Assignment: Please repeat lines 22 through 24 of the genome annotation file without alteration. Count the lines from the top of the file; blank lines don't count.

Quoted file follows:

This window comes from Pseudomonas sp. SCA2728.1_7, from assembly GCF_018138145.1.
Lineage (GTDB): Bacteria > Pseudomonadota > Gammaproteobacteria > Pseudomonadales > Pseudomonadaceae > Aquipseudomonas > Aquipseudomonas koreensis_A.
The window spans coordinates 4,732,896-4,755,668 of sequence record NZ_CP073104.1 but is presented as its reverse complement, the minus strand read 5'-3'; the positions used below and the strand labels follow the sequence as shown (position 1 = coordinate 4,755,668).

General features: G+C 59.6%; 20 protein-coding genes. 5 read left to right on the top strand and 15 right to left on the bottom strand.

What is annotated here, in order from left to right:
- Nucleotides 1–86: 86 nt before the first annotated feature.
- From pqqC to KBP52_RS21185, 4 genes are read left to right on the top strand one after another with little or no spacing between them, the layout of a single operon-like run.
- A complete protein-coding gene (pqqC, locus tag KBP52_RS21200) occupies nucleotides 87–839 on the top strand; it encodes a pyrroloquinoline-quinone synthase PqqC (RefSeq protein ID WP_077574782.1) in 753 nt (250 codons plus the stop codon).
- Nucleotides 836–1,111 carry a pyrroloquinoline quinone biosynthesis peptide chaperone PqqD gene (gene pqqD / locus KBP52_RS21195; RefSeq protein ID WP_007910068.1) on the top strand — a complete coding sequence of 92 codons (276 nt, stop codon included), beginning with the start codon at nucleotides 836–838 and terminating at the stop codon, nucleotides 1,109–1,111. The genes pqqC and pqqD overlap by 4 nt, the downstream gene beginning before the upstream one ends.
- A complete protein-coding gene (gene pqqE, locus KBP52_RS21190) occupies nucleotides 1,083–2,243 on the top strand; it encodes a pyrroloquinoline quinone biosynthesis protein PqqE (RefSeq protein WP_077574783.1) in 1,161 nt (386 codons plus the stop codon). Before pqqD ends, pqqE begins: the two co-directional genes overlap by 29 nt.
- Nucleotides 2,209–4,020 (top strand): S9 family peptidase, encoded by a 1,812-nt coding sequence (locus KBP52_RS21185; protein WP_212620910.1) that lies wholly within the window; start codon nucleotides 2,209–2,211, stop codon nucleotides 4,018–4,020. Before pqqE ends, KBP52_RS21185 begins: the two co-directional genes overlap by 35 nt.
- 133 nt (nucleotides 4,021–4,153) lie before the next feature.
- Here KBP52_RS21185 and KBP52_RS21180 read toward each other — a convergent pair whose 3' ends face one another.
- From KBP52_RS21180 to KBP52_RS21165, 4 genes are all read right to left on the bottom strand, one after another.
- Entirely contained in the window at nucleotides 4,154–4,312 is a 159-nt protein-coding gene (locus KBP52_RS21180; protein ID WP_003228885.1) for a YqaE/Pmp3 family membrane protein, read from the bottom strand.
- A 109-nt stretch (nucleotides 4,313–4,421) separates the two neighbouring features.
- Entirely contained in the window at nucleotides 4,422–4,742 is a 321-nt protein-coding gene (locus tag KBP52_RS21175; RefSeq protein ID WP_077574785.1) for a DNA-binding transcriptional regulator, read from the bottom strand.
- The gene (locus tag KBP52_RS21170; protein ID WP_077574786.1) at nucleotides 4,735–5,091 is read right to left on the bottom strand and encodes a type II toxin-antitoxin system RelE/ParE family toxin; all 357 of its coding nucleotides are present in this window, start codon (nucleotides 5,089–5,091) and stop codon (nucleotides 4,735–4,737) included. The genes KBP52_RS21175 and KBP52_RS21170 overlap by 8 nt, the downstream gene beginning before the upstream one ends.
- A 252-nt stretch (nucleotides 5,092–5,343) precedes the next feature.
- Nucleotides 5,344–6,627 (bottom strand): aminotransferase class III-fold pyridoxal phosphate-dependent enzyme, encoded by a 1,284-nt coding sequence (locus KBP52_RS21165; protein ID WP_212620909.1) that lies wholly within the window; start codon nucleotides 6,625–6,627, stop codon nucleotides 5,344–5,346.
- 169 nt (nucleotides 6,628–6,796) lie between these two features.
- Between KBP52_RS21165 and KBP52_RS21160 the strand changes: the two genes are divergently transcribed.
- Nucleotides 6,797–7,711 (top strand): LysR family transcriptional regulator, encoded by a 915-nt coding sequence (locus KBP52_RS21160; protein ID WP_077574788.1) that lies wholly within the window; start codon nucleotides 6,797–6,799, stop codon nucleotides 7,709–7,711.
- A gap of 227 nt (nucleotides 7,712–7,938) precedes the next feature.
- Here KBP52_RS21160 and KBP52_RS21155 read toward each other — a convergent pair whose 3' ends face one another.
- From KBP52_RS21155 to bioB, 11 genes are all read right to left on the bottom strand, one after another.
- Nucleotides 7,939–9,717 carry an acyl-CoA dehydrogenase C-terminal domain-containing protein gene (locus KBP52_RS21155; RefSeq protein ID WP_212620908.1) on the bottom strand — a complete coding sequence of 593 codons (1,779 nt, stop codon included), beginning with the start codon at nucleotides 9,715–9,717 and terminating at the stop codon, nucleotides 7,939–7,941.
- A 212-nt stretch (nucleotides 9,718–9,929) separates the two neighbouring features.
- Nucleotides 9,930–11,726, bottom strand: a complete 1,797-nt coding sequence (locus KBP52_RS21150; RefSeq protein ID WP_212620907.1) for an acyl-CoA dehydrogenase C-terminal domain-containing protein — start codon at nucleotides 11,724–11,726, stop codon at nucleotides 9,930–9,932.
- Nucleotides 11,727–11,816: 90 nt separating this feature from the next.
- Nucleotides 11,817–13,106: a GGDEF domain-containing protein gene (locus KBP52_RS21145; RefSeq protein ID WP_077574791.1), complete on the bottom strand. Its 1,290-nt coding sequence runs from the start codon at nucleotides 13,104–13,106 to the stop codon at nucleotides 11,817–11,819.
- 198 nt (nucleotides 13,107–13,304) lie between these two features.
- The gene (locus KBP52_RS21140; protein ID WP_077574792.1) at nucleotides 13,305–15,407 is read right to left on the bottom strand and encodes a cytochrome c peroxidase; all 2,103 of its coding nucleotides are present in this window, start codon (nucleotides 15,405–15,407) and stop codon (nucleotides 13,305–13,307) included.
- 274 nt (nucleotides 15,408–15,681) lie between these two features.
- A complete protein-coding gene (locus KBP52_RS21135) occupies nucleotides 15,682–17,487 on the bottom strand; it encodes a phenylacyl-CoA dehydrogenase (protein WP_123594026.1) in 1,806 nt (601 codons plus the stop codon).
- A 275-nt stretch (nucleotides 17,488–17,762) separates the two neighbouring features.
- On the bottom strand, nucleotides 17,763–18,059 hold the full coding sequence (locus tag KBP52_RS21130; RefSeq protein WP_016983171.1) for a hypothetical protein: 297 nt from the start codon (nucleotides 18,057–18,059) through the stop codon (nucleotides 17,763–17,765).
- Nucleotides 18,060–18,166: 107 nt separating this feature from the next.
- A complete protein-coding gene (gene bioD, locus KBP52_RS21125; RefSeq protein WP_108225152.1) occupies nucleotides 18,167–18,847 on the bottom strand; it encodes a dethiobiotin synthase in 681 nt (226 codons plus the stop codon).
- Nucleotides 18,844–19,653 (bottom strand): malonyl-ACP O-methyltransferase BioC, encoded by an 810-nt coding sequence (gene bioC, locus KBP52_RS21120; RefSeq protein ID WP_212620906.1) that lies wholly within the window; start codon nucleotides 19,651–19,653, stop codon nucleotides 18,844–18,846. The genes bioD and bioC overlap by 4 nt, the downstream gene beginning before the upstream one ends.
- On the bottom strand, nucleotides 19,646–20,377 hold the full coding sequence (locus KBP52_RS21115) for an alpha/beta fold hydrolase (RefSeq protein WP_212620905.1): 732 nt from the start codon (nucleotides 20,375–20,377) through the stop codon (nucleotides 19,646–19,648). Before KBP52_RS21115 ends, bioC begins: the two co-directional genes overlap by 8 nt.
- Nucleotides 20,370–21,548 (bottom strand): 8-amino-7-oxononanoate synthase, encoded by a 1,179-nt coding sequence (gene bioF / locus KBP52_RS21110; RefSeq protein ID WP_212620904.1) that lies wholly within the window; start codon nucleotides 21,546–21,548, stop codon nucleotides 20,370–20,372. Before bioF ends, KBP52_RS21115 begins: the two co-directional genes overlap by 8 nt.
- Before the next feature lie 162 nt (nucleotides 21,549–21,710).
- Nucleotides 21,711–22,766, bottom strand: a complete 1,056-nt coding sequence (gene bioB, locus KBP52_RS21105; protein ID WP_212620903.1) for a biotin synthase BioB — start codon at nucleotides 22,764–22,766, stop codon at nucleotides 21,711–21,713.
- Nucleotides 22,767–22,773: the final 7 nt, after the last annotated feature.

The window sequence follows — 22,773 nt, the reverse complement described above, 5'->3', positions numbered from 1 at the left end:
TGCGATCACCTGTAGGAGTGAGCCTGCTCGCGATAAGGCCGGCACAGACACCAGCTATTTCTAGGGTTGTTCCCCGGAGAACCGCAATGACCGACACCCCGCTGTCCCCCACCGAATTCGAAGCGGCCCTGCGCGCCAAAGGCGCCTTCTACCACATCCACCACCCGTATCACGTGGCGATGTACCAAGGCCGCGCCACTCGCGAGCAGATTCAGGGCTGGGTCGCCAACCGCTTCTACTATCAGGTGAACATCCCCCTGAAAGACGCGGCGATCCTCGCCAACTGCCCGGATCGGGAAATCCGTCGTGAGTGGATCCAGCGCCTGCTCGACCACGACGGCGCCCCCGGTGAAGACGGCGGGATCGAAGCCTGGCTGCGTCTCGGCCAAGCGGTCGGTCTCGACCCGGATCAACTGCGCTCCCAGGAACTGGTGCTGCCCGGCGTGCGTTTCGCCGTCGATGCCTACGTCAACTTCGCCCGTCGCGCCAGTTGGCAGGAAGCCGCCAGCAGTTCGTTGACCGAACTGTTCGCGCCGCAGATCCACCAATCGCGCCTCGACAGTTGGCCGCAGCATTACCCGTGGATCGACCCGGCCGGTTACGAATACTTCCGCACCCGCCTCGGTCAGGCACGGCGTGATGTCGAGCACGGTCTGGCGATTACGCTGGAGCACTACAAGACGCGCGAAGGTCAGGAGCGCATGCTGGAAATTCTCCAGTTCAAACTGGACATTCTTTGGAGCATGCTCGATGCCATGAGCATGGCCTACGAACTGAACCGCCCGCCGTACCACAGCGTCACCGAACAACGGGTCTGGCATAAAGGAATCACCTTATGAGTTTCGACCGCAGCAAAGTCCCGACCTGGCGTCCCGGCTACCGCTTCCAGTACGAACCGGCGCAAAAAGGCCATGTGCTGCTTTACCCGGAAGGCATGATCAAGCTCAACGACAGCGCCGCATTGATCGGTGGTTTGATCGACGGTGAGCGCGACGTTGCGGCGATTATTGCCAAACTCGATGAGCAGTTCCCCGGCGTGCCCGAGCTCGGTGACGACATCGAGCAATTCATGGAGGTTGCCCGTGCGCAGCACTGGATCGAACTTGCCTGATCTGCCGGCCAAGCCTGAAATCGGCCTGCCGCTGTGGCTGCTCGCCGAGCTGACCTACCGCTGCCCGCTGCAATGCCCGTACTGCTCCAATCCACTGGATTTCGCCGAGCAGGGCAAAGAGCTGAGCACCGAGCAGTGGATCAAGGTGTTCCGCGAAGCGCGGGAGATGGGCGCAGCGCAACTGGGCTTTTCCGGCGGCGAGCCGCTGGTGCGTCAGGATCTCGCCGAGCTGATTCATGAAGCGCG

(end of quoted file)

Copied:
- Between KBP52_RS21165 and KBP52_RS21160 the strand changes: the two genes are divergently transcribed.
- Nucleotides 6,797–7,711 (top strand): LysR family transcriptional regulator, encoded by a 915-nt coding sequence (locus KBP52_RS21160; protein ID WP_077574788.1) that lies wholly within the window; start codon nucleotides 6,797–6,799, stop codon nucleotides 7,709–7,711.
- A gap of 227 nt (nucleotides 7,712–7,938) precedes the next feature.